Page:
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Quid asper
Utile nummus habet; patriæ carisque propinquis
Quantum elargiri deceat.



This is one of the author's earliest compositions, it having been written at the beginning of his twenty-third year. It is indeed the first tract of a political nature, which is known to have come from his pen, and although it was published anonymously, yet he afterwards avowed the authorship in his autobiography, where he thus speaks.

“ There was a cry among the people for more paper money ; only fifteen thousand pounds being extant in the province, and that soon to be sunk. The wealthy inhabitants opposed any addition ; being against all paper currency, from the apprehension that it would depreciate as it had done in New England, to the injury of all creditors. We had discussed this point in our junto, where I was on the side of an addition; being persuaded that the first small sum struck in 1723 had done much good by increasing the trade, employment, and number of inhabitants in the province; since I now saw all the old houses inhabited, and many new ones building; whereas I remembered well when I first walked about the streets of Philadelphia, (eating my roll,) I saw many of the houses in Walnut Street, between Second and Front Streets, with bills on their doors To be let'; and many likewise in Chestnut Street and other streets; which made me think the inhabitants of the city were one after another deserting it. Our debates possessed me so fully on the subject, that I wrote and printed an anonymous pamphlet on it, entitled, The Nature and Necessity of a Paper Currency. It was well received by the common people in general; but the rich men disliked it, for it increased and strengthened the clamor for more money; and, they happening to have no writers among them that were able to answer it, their opposition slackened, and the point was carried by a majority in the House. My friends there, who considered I had been of some service, thought fit to reward me, by employing me in printing the money ; a very profitable job, and a great help to me. This was another advantage gained by my being able to write.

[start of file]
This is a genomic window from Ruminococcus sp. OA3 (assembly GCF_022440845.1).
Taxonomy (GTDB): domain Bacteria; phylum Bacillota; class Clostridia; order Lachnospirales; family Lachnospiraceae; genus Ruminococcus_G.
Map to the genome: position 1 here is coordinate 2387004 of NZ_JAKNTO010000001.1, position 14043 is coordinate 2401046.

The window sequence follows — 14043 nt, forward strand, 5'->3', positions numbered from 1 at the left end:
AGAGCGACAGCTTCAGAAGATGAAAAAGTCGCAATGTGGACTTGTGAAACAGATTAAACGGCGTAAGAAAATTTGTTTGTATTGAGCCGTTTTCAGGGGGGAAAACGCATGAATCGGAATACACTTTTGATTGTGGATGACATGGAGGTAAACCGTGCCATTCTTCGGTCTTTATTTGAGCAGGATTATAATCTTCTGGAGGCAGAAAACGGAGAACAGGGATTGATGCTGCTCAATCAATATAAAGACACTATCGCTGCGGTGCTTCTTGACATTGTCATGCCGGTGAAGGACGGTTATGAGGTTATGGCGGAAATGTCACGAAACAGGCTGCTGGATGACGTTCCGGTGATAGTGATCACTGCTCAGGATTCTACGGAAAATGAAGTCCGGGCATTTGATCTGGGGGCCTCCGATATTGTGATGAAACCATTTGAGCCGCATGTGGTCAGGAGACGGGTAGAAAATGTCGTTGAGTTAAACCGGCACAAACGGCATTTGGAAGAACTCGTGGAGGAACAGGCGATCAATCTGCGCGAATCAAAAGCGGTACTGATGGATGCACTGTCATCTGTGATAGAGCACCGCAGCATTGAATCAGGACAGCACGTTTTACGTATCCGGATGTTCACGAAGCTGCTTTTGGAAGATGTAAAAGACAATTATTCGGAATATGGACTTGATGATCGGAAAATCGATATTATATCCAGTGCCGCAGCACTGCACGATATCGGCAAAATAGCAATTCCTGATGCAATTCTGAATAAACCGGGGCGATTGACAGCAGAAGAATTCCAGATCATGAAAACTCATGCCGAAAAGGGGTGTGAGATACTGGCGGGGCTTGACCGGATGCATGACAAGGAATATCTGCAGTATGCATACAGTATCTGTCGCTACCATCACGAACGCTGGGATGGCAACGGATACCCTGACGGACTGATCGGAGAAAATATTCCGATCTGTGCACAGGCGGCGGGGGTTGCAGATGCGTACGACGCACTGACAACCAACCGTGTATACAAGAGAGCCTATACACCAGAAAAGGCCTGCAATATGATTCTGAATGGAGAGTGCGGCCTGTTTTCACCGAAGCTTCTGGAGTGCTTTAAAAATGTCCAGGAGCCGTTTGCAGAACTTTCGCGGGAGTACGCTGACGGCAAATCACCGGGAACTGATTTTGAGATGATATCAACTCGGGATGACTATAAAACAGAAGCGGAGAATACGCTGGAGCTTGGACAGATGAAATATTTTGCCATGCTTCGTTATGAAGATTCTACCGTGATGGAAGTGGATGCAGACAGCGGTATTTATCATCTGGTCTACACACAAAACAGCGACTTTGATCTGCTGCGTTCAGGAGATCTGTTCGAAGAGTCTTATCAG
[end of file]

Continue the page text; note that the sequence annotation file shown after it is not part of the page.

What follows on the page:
“ The utility of this currency became, by time and experience, so evident, that the principles upon which it was founded were nerer afterwards much disputed; so that it grew soon to fifty-five thousand pounds ; and in 1739 to eighty thousand pounds, trade, building, and inhabitants all the while increasing. Though I now think there are limits beyond which the quantity may be hurtful.”